• implantable cardioverter defibrillator;
  • syncope;
  • ventricular tachyarrhythmias;
  • electrophysiologic testing

ICD Use in Syncope. Introduction: Implantable cardioverter defibrillators (ICDs) are occasionally used in presumed high-risk patients with electrocardiographically undocumented syncope, although the incidence of ventricular tachyarrhythmias in this population is not well defined.

Methods and Results: We studied 33 consecutive patients receiving; an ICD (67% nonthoracotomy and 70% tiered therapy) after electrophysiologic testing for unmonitored “syncope” (n = 29) or “near-syncope” (n = 4). Atherosclerotic heart disease was present in 24 (73%); mean left ventricular ejection fraction (LVEF) was 0.39 ± 0.15; and sustained monomorphic ventricular tacycardia (SMVT) was inducible in 18 (55%). Over a median follow-up of 17 months (range 4 to 61), 12 patients (36%) received ≥ 1 appropriate ICD discharge triggered by SMVT (cycle length 230 lo 375 msec) in 10 and ventricular Mutter or fibrillation in 2—without concomitant antiarrhythmic medication in 8 of 12 cases, Inducible SMVT and LAEF ≤ 0.35 were statistically significant, independent predictors of an appropriate ICD discharge (P < 0.02 and P < 0.03, respectively). Estimated 1-year cumulative survival free of appropriate discharge was 34% versus 87%, respectively, in patients with versus without inducible SMVT (P < 0.02), and 18% versus 56%, respectively, in patients with LVEF ≤ 0.35 versus LVEF > 0.35 (P < 0.03).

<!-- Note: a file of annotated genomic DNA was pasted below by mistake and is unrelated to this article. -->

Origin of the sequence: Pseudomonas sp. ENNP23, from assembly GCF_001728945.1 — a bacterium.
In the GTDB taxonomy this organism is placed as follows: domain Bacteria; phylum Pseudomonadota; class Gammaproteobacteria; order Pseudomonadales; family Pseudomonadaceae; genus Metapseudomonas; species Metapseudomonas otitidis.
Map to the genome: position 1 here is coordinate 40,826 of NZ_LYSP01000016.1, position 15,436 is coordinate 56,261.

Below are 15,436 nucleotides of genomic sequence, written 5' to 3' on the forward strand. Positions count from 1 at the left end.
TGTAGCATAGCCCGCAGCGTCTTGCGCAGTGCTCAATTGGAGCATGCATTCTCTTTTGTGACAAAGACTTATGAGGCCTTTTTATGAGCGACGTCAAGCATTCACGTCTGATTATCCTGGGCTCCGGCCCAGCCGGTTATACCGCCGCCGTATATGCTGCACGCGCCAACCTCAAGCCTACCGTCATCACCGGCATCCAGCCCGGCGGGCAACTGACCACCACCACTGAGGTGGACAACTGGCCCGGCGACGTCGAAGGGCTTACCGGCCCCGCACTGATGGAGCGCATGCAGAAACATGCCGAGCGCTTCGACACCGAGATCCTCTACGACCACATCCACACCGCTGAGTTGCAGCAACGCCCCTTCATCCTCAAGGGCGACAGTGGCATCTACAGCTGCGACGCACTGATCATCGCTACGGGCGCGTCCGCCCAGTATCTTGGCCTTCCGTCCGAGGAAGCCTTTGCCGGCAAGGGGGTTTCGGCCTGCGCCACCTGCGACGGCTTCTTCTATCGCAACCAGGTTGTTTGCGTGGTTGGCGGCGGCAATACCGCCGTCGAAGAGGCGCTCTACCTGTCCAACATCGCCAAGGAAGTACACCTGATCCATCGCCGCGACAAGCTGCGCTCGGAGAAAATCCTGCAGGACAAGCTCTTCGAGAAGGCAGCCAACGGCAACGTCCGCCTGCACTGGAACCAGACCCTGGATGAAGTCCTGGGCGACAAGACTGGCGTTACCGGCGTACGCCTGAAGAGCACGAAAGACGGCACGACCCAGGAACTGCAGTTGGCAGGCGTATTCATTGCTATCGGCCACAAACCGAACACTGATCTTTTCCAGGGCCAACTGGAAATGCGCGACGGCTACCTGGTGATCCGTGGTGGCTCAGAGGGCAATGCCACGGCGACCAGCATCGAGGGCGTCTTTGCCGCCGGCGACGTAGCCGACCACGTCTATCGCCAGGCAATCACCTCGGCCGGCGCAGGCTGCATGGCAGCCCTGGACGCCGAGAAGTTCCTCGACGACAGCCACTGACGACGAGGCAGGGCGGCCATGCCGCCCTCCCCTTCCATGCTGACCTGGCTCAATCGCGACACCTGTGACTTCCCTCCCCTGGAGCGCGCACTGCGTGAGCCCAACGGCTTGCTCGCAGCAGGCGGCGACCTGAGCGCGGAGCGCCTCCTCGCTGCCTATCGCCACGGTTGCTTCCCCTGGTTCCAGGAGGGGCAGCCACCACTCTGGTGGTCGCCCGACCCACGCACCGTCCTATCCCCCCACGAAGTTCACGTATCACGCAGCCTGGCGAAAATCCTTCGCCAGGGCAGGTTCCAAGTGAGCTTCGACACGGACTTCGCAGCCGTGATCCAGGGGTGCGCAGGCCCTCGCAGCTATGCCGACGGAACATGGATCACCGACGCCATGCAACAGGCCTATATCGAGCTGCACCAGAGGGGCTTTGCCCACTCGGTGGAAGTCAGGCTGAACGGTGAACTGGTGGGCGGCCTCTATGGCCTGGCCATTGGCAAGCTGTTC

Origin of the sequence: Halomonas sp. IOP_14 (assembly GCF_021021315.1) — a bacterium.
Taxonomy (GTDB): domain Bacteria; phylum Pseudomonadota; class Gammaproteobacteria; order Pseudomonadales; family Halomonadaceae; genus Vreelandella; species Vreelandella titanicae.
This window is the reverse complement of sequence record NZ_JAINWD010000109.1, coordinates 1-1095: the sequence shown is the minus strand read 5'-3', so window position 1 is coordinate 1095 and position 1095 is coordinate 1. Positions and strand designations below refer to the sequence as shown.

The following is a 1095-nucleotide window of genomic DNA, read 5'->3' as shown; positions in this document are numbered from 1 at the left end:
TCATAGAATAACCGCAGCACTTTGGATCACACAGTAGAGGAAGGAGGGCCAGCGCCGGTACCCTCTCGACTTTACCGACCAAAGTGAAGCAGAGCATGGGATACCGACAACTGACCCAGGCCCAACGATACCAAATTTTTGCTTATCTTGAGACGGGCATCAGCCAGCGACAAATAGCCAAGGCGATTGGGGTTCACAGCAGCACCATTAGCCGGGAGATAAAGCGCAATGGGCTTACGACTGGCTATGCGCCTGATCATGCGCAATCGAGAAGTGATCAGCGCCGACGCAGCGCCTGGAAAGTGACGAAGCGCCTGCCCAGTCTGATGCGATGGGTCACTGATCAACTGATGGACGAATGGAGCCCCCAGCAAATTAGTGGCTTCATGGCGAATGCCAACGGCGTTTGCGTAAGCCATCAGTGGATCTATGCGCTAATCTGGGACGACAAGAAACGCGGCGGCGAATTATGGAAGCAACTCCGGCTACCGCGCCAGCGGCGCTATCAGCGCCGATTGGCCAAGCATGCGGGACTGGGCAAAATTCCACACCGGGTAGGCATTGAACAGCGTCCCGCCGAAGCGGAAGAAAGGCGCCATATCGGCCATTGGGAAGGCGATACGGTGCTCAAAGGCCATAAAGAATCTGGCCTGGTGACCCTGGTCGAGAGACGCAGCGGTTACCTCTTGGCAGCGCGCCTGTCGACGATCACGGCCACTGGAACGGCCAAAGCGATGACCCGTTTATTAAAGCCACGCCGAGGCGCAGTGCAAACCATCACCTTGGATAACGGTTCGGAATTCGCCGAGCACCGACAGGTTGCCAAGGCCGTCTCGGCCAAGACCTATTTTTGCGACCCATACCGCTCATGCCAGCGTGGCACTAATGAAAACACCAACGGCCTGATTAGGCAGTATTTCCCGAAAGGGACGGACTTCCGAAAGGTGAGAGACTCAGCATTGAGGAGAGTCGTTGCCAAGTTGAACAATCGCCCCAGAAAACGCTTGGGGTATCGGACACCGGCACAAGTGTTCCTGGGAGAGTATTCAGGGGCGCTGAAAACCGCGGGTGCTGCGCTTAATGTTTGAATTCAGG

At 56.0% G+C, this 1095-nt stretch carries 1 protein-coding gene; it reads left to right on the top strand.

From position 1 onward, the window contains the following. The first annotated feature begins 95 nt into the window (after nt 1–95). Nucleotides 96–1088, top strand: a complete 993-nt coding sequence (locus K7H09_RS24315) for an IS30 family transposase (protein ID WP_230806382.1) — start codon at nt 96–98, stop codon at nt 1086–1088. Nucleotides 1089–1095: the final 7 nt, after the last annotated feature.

Conclusion: In this highly select, multicenter population of ICD recipients with electrocardiographically undocumented syncope, a substantial incidence of appropriate device discharges was observed, particularly in patients with inducible SMVT and LVEF ≤ 0.35. These findings support the notion that, in patients with LV dysfunction and inducible SMVT, ventricular tachyarrhythmias are likely to account for episodes of syncope or near-syncope.